By Rex Lee Applegate

The US Army Brigade headquartered at Jalalabad in eastern Afghanistan put up pictures of their soldiers who had been killed in action. It was called the Wall of Heroes. As a civilian working in Afghanistan I encountered it often – an experience that both haunts and inspires me to this day. I was a Customs Expert working for the United States Agency for International Development (USAID) at the Torkham Gate border crossing some 45 miles from Jalalabad. My job to mentor Afghan Customs was integrated into the operations of US Army units assigned to FOB (Forward Operating Base) Torkham a few miles from the port. As my civilian bosses were similarly integrated into Brigade operations in Jalalabad, I had many occasions to visit there.

The first time I encountered the Wall of Heroes was in the spring of 2010 – some four months into my two year assignment. As I entered Brigade headquarters, a wall on the left side of the main entry corridor attracted immediate attention. It was covered with pictures of soldiers – rows of official Army 8 x 12 photographs. In each photo the soldier stood in front of a backdrop that included the US flag. At the bottom were rank, name, unit designation, and…the dates. The first dates were birthdays. Most were between the years 1985 and 1990. The dates of death ran from mid-2009 to early 2010. The first row started with the first death experienced by the Brigade during its one year deployment and pictures were added from there. There were two long rows with empty space remaining at the end of the second row. I didn’t count the number, that would have been too depressing, but it looked to be around 35 pictures. The Brigade was into its ninth month in Afghanistan.

What immediately struck me about this display were the faces. The young soldiers staring out were ill at ease, stiff, uncomfortable – maybe even sad. The few smiles were awkward, embarrassed, unconvincing. None of them displayed the brash bravado of youth. Even the few older soldiers, senior Sergeants and officers, looked unhappy. It was as if the photographer had said something like, “This is the picture that will be displayed if you are killed. Smile!” Was this all in my imagination? Was I projecting?

I went around the corner to the pictures of the command staffs for the Brigade and subordinate battalions. These were full face shots of officers and senior enlisted – smiling, confident, in charge…alive. I don’t know and I didn’t ask any soldiers. Real or imagined, the faces on the Wall haunted me with sad eyes that spoke of loss and regret, young lives cut short; dreams, joys and plans gone to dust. The next blow came from the pictures of the women soldiers – young, pretty, sweet girls barely into their twenties – staring out at me with that same resignation. I knew women were being killed in Afghanistan, but seeing their faces hit like a punch in the gut. Was I being old fashioned? Not politically correct? Or was this a hard wired response, inherited from a time when the human race was on the cusp of extinction and child bearers were ever so precious? I don’t know, but as I looked at these women heroes I thought of my youngest daughter, the same age but in college at home, and shuddered.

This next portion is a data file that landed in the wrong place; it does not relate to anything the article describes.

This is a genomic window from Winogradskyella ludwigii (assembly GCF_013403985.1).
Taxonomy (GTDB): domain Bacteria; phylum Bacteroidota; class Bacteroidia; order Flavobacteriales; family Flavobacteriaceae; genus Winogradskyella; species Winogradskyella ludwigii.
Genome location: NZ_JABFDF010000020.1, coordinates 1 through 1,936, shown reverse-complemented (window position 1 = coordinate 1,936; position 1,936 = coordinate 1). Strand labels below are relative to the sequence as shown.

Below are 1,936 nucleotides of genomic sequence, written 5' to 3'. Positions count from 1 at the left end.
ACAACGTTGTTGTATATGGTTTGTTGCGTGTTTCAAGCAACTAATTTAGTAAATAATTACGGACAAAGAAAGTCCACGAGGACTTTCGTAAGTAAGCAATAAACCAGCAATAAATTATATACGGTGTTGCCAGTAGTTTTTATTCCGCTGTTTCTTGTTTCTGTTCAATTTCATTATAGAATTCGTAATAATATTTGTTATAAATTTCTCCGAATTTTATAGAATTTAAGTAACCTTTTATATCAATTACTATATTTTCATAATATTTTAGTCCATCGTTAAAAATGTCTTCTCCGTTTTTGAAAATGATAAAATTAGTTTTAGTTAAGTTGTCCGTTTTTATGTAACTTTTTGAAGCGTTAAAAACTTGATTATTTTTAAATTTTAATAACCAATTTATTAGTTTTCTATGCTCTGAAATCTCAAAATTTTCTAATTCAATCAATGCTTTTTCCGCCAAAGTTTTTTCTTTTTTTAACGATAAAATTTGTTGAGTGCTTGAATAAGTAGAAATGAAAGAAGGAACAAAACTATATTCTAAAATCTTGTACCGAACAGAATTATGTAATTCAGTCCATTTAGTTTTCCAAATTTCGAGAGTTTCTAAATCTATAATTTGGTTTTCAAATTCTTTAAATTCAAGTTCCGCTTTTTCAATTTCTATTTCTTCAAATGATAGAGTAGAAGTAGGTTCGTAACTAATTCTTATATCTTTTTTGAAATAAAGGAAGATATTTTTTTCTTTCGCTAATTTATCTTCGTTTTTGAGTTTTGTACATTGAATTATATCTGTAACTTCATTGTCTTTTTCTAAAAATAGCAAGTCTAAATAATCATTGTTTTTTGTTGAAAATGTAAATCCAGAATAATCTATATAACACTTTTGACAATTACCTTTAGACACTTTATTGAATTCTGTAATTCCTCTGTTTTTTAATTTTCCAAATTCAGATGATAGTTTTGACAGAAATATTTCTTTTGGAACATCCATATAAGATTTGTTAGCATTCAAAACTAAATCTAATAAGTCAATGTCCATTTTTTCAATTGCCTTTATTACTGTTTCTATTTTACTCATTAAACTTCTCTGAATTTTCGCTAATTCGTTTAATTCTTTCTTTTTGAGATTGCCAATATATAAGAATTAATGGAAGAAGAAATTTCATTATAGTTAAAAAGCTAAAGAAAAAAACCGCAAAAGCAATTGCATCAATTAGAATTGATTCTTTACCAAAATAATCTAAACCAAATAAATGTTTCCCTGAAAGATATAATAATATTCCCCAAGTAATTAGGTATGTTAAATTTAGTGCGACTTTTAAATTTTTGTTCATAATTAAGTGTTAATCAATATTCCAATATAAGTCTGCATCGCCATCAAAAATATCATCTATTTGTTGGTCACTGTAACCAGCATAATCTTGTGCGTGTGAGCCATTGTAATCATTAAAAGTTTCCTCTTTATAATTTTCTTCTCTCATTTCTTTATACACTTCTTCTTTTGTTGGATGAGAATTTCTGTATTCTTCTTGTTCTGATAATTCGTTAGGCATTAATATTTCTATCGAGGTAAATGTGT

Several weeks later, I was back at Brigade Headquarters and there were a few more pictures on the wall. Then it got worse. In the summer of 2010 Task Force Mountain Warrior finished their one year tour and was replaced by a new Brigade – Task Force Bastogne. When Mountain Warrior left, they took down all the pictures from the Wall of Heroes and left it bare. Bastogne started filling it up again. They were the same pictures – the same young, uneasy soldiers telling me of their aborted lives. I started dreading my trips to Brigade Headquarters, fearing the number of new pictures that would be on the wall. Sometimes there were none, sometimes as many as four or five, but I always stopped to look and ponder. I felt I owed it to them. You can get used to a lot of uncomfortable things in Afghanistan, but seeing those pictures of dead American soldiers is not one of them.

My pauses at the Wall of Heroes were never routine, always filled with sadness, respect and regret. This changed in the summer of 2011 when Task Force Bastogne was replaced by Task Force Bronco. This new Brigade did it differently. Instead of mounting a posed photo of each hero, they put up a big flat screen TV that ran slide shows. Each show was a series of pictures meant, I guess, to portray the soldier as a person. There were photos of him or her at work and play; goofing off with friends, posing proudly in their battle-rattle, laughing, joking, enjoying good times. The smiles were real, the frivolity genuine, the promise of life and hope for the future palpable. I could not bear to watch.

From then on I averted my eyes when I passed the Wall of Heroes. I’m sorry for that. Most of those on the Wall were killed while doing the most dangerous thing you can do in Afghanistan – traveling on dirt roads. They weren’t bad ass commandos assaulting machine gun positions, but soldiers of every specialty doing their jobs – jobs that had them out and about where an IED could blow up under them. What separated them from their surviving friends was the fact of having been in the wrong place at the wrong time. I had absolutely no problem with this qualification for hero status. Every soldier faced the same risks as the heroes. This meant to me that, lucky or unlucky, they were all heroes. God bless all these men and women who risk their lives for us.



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